Monty Python, The Bonzo Dog Band and The Rutles – an impressive career remembered.
Neil Innes, who suddenly died on December 29th, was often referred to as ‘the seventh Python’, a title also bestowed onto actress Carol Cleveland by the media. In the case of Innes, it was more deserved – he not only had writing credits on the final Monty Python TV series, but was a part of their world from the start, appearing in a significant role in Monty Python and the Holy Grail and a bit part on the Life of Brian, and joining thr comedy troupe on tour – he appears on both the Live at City Center LP (where he appears as the dreadful folk singer Raymond Scum) and the Live at the Hollywood Bowl movie. Until Eric Idle picked up the baton, Innes was the principle Python songwriter.
But he had a notable career outside Python, the two highlights being the Bonzo Dog Doo-Dah Band, the beloved British band who defied definition – not quite a serious rock band, not quite a comedy act, they created songs that were satirical and weird, usually written by Innes and fellow Bonzo Vivian Stanshall. They had a hit single with I’m the Urban Spaceman, and remain one of the most interesting experimental outfits to emerge from the 1960s. If you are somehow unfamiliar with their output, I urge you to seek it out immediately.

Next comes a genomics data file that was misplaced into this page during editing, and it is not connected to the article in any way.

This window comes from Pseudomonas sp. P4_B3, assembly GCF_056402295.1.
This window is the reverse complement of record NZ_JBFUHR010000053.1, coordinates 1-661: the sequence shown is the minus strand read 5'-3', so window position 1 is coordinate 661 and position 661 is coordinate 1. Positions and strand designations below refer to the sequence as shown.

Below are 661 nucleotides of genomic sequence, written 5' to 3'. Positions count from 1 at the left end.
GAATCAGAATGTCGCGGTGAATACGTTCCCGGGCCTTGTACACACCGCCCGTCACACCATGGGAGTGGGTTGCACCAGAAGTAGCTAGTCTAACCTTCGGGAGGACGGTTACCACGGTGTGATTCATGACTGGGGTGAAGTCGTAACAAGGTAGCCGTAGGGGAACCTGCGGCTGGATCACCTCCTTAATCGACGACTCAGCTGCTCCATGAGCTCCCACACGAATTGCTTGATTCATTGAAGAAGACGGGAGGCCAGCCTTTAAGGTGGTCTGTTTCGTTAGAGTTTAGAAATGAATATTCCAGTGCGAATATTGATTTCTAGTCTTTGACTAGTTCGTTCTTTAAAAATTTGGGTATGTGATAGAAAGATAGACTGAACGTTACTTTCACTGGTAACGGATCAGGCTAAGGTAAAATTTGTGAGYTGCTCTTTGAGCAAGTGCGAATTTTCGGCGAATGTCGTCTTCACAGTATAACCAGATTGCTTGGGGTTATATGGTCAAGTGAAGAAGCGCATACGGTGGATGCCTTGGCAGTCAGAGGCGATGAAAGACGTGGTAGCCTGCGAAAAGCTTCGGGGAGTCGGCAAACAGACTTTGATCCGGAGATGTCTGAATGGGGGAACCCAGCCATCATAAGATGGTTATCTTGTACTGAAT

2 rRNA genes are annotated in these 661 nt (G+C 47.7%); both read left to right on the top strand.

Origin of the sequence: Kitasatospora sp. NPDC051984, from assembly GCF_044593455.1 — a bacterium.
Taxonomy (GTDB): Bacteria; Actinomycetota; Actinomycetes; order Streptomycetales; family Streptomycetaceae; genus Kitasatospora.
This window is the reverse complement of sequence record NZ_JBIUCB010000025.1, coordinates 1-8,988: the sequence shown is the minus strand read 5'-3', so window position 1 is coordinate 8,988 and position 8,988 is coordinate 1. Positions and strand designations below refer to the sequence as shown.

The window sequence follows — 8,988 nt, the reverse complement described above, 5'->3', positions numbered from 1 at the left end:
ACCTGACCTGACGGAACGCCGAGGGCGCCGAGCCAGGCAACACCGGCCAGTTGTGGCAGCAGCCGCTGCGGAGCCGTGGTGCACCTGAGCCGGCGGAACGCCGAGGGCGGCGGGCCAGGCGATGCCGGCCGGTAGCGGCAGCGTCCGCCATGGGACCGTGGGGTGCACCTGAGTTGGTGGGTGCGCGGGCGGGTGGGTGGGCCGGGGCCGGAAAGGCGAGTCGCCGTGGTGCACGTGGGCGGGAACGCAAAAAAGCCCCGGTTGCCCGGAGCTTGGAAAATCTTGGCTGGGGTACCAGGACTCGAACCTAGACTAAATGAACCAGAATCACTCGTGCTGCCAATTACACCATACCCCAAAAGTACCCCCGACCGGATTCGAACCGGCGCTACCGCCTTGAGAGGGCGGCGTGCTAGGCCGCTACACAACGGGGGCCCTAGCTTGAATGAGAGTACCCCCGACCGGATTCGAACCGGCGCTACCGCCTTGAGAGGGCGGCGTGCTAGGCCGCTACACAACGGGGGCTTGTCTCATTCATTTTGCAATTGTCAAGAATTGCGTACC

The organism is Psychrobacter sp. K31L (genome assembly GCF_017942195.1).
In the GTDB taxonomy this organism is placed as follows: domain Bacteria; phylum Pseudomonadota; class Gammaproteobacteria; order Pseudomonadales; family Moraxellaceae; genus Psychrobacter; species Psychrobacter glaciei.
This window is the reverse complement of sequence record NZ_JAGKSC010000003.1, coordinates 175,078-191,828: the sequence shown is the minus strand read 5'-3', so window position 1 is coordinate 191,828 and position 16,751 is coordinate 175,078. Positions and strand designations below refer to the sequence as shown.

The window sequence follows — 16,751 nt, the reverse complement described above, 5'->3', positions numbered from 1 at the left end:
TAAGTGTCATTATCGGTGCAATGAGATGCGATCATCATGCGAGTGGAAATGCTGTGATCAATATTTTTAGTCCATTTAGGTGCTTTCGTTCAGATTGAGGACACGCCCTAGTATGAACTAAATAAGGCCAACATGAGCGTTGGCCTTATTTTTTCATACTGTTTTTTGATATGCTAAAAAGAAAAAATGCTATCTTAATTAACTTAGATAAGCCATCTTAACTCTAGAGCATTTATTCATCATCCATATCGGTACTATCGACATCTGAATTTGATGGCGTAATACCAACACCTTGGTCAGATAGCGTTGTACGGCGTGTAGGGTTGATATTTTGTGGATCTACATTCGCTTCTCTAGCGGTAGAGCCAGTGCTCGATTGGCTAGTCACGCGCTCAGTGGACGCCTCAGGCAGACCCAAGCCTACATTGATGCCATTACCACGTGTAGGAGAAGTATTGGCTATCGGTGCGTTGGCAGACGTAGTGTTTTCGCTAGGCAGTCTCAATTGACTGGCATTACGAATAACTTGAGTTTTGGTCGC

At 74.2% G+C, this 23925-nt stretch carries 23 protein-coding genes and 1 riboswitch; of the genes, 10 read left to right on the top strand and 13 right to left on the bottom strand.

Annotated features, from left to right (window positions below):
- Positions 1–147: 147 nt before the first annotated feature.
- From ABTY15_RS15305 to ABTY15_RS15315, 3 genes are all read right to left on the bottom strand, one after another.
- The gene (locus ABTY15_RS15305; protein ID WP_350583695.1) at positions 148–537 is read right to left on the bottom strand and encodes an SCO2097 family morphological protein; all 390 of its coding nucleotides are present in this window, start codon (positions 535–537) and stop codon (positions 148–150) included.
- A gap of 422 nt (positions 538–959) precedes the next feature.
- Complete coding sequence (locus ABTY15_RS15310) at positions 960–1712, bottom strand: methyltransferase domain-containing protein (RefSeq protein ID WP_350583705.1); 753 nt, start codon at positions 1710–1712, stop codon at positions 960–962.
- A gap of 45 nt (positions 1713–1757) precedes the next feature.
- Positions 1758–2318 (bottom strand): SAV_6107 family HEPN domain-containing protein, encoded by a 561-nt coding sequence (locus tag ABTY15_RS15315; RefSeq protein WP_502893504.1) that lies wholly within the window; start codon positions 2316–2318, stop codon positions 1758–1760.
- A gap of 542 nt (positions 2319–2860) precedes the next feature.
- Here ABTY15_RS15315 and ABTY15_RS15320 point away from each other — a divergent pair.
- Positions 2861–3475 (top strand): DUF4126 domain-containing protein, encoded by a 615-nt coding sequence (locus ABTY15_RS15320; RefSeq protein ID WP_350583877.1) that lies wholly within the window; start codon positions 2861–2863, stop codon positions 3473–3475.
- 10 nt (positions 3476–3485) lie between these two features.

Innes’s other extraordinary musical creation was The Rutles, a deliciously on-the-nose Beatlessatire that began life in Eric Idles’s Rutland Weekend Television and then became a phenomenon, spawning an album and a TV movie. The Rutles were a perfect pastiche and the movie is one of the great underrated comedy classics of the 1970s.
Beyond the Rutles and the Bonzos, Innes starred in his own BBC series, The Innes Book of Records, and was a mainstay of British TV and radio. He occupied a curious place in pop culture, between rock ‘n’ roll and comedy, and the world is a less eccentric place without him.